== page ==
Rain Barrel Connections

 

 Rain Barrel Connections

The Best Method
Determining the best technique to achieve leak-free rain barrel connections can be a difficult task. I know, as I’ve tried them all. When I refer to “rain barrel connections”, I’m talking about those fittings that connect your garden hose to your rain barrel...those fittings that are used to connect rain barrels to each other, to route the stored rainwater to those areas for irrigation, and to route excess rainwater when the barrel is full. After much investigation and experimentation, I’ve determined that the various methods are appropriate for two situations: (1) for various types of rain barrels, and (2) for the various skill levels of the person “constructing” the rain barrel. Let’s now discuss the various techniques you can use for leak-free rain barrel connections:
 
Lock Washer technique
This is the easiest technique to utilize, and can only be used for open-head rain barrels – because you have to reach inside the barrel. With this technique, you insert a threaded adaptor into a pre-drilled hole. The hole should be drilled small enough to require some screwing in of the adaptor, but the tightness of the hole does not determine if the barrel will be leak–free. To achieve that task requires a rubber washer. The adaptor should be secured with a rubber washer on the outside of the barrel and a “nut” on the inside. It’s important to apply the washer on the outside of the barrel. Otherwise the barrel will still leak, as the water will travel around the threads. The use of Teflon/plumbers tape around the threads and a bead of silicon caulking or epoxy glue around the outside of the opening will ensure an even tighter seal.
 
Threading technique
This method is the most difficult to perform, but it’s the only method that can be utilized for rain barrel connections with closed-head rain barrels. With this method, and the other two methods, you can drill your hole with either a Forstner or Spade bit. The nature of the Forstner bit makes it a bit difficult to move the bit through plastic or wood. For this reason, there's a certain technique to using a Forstner bit on plastic to prevent it from binding. You have to pre-drill a small starter hole and wiggle the Forstner bit from side to side as you drill. With a Spade bit, you need to press down hard right at the end as it may buck as it breaks through, chewing an extra chunk out of the edge of your nice neat hole. You might also try stopping just before it breaks through and pushing the rest out with a screwdriver. In any case, keep both drill bits perpendicular to the surface of the rain barrel, so the adaptor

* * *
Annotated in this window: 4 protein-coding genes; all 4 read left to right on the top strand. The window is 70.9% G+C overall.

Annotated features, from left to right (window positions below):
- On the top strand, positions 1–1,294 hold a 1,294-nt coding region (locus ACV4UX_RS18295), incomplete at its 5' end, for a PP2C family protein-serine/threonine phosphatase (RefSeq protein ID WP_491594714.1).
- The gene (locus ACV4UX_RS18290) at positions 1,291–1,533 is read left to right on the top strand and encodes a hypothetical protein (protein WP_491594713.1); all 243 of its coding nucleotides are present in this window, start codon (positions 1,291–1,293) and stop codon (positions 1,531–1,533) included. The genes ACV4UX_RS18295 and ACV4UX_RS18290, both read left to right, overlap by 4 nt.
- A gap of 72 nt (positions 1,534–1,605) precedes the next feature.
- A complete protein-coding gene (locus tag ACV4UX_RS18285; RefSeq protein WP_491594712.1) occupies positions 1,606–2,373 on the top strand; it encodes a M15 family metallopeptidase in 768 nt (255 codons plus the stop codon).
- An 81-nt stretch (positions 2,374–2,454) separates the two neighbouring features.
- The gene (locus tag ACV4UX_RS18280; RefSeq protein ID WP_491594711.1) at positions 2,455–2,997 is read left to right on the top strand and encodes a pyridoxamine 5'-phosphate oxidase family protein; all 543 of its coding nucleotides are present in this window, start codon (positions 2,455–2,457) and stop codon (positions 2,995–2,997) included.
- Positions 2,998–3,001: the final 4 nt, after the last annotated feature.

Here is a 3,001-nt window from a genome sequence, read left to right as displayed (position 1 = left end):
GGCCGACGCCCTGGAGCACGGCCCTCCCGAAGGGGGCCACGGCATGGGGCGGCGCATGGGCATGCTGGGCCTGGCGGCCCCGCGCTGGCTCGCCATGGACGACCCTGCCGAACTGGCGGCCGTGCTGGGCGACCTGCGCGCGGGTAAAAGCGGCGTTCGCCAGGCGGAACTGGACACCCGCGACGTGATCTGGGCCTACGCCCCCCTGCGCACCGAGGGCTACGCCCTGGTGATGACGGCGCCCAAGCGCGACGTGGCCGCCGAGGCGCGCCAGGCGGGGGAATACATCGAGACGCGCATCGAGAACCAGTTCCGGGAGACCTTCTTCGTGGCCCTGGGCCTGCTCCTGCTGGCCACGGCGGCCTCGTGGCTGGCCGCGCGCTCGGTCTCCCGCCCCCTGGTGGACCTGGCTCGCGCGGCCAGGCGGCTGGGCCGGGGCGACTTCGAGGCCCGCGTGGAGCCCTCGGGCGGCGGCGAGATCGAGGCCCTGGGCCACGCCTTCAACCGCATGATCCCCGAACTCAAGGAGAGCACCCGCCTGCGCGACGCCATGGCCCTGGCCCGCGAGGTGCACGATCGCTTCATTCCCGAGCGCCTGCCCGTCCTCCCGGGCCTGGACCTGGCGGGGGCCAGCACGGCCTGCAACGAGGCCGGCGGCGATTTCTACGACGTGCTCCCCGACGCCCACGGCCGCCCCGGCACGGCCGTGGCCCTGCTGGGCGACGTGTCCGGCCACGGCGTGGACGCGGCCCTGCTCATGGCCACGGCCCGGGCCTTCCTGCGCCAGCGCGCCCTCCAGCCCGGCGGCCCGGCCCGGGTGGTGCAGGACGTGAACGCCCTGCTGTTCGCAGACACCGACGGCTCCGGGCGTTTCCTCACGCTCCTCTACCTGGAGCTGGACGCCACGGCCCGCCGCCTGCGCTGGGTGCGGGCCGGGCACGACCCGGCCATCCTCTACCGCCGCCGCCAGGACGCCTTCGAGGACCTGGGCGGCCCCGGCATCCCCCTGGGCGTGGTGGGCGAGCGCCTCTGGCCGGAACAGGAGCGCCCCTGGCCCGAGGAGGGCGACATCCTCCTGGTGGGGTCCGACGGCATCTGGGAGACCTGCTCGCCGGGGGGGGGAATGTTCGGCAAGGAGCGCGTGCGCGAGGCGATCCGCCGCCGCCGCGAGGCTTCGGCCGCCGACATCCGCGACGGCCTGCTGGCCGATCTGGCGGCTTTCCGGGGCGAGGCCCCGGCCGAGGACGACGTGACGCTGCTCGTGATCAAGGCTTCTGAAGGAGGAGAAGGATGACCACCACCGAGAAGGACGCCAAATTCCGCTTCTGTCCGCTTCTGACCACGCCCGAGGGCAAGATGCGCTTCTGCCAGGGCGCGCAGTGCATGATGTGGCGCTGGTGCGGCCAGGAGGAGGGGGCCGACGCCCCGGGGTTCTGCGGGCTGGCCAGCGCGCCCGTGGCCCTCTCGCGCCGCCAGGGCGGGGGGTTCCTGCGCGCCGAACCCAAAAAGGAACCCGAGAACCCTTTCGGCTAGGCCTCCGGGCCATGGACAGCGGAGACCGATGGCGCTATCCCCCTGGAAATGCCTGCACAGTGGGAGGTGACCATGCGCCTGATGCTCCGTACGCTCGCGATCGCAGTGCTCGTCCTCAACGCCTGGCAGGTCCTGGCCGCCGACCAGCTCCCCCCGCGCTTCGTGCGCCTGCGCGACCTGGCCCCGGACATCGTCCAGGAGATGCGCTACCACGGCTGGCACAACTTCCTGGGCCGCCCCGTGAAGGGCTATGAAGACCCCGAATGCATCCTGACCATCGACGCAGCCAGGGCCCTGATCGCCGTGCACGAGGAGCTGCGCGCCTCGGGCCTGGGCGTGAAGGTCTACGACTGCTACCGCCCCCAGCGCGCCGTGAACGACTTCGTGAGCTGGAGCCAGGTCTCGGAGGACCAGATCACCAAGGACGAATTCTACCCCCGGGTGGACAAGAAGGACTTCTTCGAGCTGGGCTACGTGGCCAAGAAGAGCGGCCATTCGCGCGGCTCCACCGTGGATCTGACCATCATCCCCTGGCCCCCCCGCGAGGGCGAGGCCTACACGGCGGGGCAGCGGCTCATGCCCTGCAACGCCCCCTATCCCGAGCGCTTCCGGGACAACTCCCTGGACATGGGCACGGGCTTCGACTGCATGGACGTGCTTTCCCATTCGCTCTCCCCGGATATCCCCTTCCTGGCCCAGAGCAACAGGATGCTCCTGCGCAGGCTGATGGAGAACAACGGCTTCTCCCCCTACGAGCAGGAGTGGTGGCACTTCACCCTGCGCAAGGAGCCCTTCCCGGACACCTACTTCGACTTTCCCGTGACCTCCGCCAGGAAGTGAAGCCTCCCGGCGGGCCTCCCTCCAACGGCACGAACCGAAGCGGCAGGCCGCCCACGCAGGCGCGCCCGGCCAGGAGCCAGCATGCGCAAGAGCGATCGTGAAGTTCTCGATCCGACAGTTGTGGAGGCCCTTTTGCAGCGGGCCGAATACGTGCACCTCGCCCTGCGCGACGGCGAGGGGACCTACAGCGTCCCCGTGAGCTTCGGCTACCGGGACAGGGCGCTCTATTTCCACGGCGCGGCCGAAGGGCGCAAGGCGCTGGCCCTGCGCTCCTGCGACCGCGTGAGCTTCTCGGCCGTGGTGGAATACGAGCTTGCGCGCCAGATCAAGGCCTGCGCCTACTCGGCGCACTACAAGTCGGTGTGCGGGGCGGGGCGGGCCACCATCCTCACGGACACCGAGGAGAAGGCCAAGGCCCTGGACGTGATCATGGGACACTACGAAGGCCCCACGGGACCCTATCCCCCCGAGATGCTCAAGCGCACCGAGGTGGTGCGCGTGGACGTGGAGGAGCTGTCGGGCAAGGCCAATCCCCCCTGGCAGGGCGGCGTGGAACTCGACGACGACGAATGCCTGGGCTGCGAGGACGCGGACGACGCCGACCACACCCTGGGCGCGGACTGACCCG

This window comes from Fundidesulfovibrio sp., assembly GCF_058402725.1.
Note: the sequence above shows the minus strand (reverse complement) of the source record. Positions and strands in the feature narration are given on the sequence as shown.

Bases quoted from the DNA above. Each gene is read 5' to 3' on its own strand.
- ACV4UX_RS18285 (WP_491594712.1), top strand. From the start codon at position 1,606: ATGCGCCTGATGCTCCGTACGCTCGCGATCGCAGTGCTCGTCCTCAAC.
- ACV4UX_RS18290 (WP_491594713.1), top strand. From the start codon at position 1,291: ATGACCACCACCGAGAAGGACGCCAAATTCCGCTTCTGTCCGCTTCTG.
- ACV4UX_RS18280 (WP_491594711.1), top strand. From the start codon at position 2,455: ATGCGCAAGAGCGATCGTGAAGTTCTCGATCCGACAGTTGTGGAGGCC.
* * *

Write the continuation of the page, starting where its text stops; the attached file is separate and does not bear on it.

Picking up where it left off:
washer will seal properly. Although both drill bits are a bit tricky, I prefer to use a spade bit, since it’s a little easier to use. With this method, the hold you drill should be the correct size for the use of a pipe tap. You can obtain the proper size pipe tab from your local hardware store – to match the fittings for your rain barrel connections. Before working on your rainbarrel, you may want to practice threading a few holes with the pipe tap. This technique will create the tightest fit with your adaptor. Also, it's important to keep the tap exactly lined up with the direction of the hole (i.e. also at a right angle to the surface). If your threads are at an angle, your fittings will not screw in snugly and are more likely to leak. You may want to use two crescent wrenches pointing opposite to each other, to turn the pipe tap without pushing it out of line.
 
Gluing technique
A variation of this method is to screw an adaptor into a pre-drilled hole, without any lock-nut or washer – without using a pipe tap. Then, to solidly secure the adaptor to the barrel, and to prevent leaking for your, just apply a bead of epoxy glue/putty around the seam where the rain barrel meets the adaptor fitting.
 
Many rain barrel connections, some older than three years old, have gone through freezing temperatures, and still have had no leaks. However, if you can't get a pipe tap or just prefer not to do it, and you don’t want to use the Lock-Washer technique described above, you can use the Bulkhead Fitting method described below – as long as you have an open-head rain barrel.
 
Note: While a bit difficult to do, the threading technique is very effective. And remember, this method is the only way you can secure a garden hose to a closed-head rain barrel..
 
Bulkhead Fitting technique
This technique for establishing leak-free rain barrel connections is very effective and very easy, but can only be used for open-head barrels. This alternate technique doesn't need threaded holes, or extensive washer / lock-nut / caulking and/or gluing procedures. Instead of the threading technique described above, you can use a ½ or ¾ inch bulkhead fittings to be found at most local pond equipment stores.